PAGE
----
Third Sunday of Lent: John 2:13-25
13 It was almost time for the Passover Festival, so Jesus went to Jerusalem.
14 There in the Temple he found people selling cattle, sheep and pigeons, and also the moneychangers sitting at their tables.
15 So he made a whip from cords and drove all the animals out of the Temple, both the sheep and the cattle; he overturned the tables of the moneychangers and scattered their coins;
16 and he ordered those who sold the pigeons, “Take them out of here! Stop making my Father’s house a market place!”
17 His disciples remembered that the scripture says, “My devotion to your house, O God, burns in me like a fire.”
18 The Jewish authorities replied with a question, “What miracle can you perform to show us that you have the right to do this?”
19 Jesus answered, “Tear down this Temple, and in three days I will build it again.
20 “Are you going to build it again in three days?” they asked him. “It has taken 46 years to build this Temple!”
21 But the temple Jesus was speaking about was his body.
22 So when he was raised from death, his disciples remembered that he had said this, and they believed the scripture and what Jesus had said.
23 While Jesus was in Jerusalem during the Passover Festival, many believed in him as they saw the miracles he performed.
24 As they came down the mountain, Jesus ordered them, “Don’t tell anyone what you have seen, until the Son of Man has risen from death.”But Jesus did not trust himself to them, because he knew them all.
25 There was no need for anyone to tell him about them, because he himself knew what was in their hearts.
Other readings: Exodus 20:1-17; Psalm 19:7-10; 1 Corinthians 1:22-25
The key question today is: “Why should we believe in Jesus?” John the Evangelist shows why a number of different people, including the disciples, believed or refused to believe in Jesus.
Jews from all over the world came to offer sacrifices in the Temple. They purchased animals for sacrifice in the Temple grounds. But Jesus saw past the convenience to the stallholders’ money-grabbing attitude; they had turned a holy place into a market place.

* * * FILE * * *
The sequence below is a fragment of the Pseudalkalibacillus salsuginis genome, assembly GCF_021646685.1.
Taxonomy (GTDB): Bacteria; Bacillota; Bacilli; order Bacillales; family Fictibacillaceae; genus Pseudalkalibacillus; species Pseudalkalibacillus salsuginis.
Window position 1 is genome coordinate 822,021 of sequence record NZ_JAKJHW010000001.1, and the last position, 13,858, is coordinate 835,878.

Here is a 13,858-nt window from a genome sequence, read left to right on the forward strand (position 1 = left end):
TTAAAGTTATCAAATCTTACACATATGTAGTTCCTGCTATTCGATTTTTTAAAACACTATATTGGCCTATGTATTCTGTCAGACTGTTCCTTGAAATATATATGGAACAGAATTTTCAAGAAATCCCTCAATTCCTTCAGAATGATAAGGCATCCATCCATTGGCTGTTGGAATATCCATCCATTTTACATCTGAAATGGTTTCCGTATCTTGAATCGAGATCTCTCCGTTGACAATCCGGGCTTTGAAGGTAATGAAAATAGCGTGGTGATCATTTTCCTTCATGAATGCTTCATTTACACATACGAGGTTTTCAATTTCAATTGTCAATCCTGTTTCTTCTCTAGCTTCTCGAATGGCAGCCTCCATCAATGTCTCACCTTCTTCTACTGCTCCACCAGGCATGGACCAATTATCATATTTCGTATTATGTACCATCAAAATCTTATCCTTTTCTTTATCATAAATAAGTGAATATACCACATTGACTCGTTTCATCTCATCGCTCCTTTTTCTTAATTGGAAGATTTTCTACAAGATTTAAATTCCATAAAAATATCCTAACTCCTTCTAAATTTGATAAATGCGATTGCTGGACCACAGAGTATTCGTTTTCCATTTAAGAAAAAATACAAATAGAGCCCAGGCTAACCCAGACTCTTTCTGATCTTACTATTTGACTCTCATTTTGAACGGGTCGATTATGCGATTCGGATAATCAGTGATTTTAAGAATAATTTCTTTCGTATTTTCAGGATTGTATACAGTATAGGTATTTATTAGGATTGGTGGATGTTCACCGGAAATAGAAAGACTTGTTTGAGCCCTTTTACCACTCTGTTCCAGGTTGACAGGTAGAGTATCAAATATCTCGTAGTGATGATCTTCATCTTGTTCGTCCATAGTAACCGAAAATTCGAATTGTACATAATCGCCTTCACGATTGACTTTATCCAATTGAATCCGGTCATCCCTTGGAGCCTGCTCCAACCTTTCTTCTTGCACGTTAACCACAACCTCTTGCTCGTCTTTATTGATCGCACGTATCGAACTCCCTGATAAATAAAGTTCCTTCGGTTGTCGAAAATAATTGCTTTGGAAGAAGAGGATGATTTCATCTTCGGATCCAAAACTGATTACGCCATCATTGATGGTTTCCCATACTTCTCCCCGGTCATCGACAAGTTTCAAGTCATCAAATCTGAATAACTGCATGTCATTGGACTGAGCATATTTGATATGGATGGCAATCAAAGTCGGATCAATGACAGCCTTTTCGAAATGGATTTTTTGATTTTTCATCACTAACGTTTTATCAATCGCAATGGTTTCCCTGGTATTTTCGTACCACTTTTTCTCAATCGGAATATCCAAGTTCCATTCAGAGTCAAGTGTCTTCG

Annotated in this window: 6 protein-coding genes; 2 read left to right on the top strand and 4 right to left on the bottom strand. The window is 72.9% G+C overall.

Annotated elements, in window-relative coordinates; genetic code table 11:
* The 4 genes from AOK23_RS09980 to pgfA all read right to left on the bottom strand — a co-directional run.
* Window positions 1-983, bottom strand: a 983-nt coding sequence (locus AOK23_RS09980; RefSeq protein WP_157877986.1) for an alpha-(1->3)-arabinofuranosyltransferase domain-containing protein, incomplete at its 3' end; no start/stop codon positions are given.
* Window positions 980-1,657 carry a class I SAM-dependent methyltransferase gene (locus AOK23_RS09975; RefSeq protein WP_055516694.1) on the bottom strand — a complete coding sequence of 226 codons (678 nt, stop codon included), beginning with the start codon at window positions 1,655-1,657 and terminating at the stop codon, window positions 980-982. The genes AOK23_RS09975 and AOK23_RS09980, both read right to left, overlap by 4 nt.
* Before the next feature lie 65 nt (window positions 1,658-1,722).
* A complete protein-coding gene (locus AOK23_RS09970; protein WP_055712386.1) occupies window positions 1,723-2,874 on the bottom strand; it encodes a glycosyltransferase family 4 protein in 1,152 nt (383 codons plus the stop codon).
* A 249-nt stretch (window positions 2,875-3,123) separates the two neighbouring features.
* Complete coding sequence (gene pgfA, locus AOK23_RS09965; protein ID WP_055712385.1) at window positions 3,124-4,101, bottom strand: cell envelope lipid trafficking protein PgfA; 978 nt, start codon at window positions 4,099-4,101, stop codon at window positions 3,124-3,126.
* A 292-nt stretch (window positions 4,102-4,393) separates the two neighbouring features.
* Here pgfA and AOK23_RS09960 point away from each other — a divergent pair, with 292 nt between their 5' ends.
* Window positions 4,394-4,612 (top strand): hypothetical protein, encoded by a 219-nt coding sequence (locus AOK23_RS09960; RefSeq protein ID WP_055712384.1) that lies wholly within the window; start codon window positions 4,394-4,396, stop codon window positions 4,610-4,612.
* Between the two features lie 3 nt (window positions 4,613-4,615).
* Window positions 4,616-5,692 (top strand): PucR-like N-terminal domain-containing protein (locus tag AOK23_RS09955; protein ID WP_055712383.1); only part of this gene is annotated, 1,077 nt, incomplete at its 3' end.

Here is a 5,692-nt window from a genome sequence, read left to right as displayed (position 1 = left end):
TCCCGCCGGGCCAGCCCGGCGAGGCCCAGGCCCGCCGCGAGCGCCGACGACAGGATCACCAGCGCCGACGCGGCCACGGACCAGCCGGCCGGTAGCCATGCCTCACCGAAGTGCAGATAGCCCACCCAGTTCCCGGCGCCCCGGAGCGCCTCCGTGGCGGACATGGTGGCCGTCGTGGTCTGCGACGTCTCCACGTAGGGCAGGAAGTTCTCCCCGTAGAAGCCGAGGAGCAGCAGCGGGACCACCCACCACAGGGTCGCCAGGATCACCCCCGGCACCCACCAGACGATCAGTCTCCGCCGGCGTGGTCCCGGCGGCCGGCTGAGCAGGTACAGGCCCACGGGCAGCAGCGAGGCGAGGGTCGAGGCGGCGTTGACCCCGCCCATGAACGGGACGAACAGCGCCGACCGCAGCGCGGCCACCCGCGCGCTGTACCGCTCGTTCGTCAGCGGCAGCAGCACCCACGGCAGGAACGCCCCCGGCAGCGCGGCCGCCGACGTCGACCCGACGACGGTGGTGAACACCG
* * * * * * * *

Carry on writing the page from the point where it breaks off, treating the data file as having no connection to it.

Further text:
The disciples believed Jesus’s actions in the Temple revealed a deep concern for God to be honoured. They interpreted Jesus’s words in the light of Psalm 69:9, “For zeal for your house consumes me”, and they believed he came from God.
The Jewish authorities, however, saw Jesus’s behaviour as a serious offence. They demanded he show them a miracle to prove he came from God and with his authority. Jesus answered with a prophecy which no one understood at that time.
The prophecy was that he would rise from the dead (verse 19).This mysterious prophecy made a deep impression on his disciples. They remembered it and when Jesus’s Resurrection took place, they understood these words as the prophecy they were. The Jewish authorities, on the other hand, ridiculed his words, refusing to consider they had any other meaning than the obvious one.
What light does Mark’s account (Mark 11:15-17) shed on our understanding of this event? The stallholders and the Temple authorities seem to have lost sight of, or certainly misunderstood, whom they were serving. How can we guard against this happening to us? Consider the attitude of the Jewish authorities compared to the disciples. What is their attitude to Jesus’s words and actions? What can we learn from this?
Jesus wanted to honour God in all things. Think about the week ahead and the television programmes you watch or the jokes you tell. Do they honour God? Ask God to show you gently any area he might want to change over the coming weeks.
In the first reading, Exodus 20:1-17, God gives Moses the Ten Commandments, or Law, to the Israelites. Jesus’s actions reflect his desire to honour God and respect the house of God. Our Gospel reading shows that Jesus remained a mystery for many people and this is still true today.
In 1 Corinthians 1:22-23, Paul underlines this. The Jews want miracles, the Greeks want wisdom. The crucified Christ is offensive to the former and makes no sense to the latter. This reminds us that we must approach God with faith and a humble attitude for him to reveal himself to us.
Lectio Divina is an ancient tradition of reading and engaging with God’s Word
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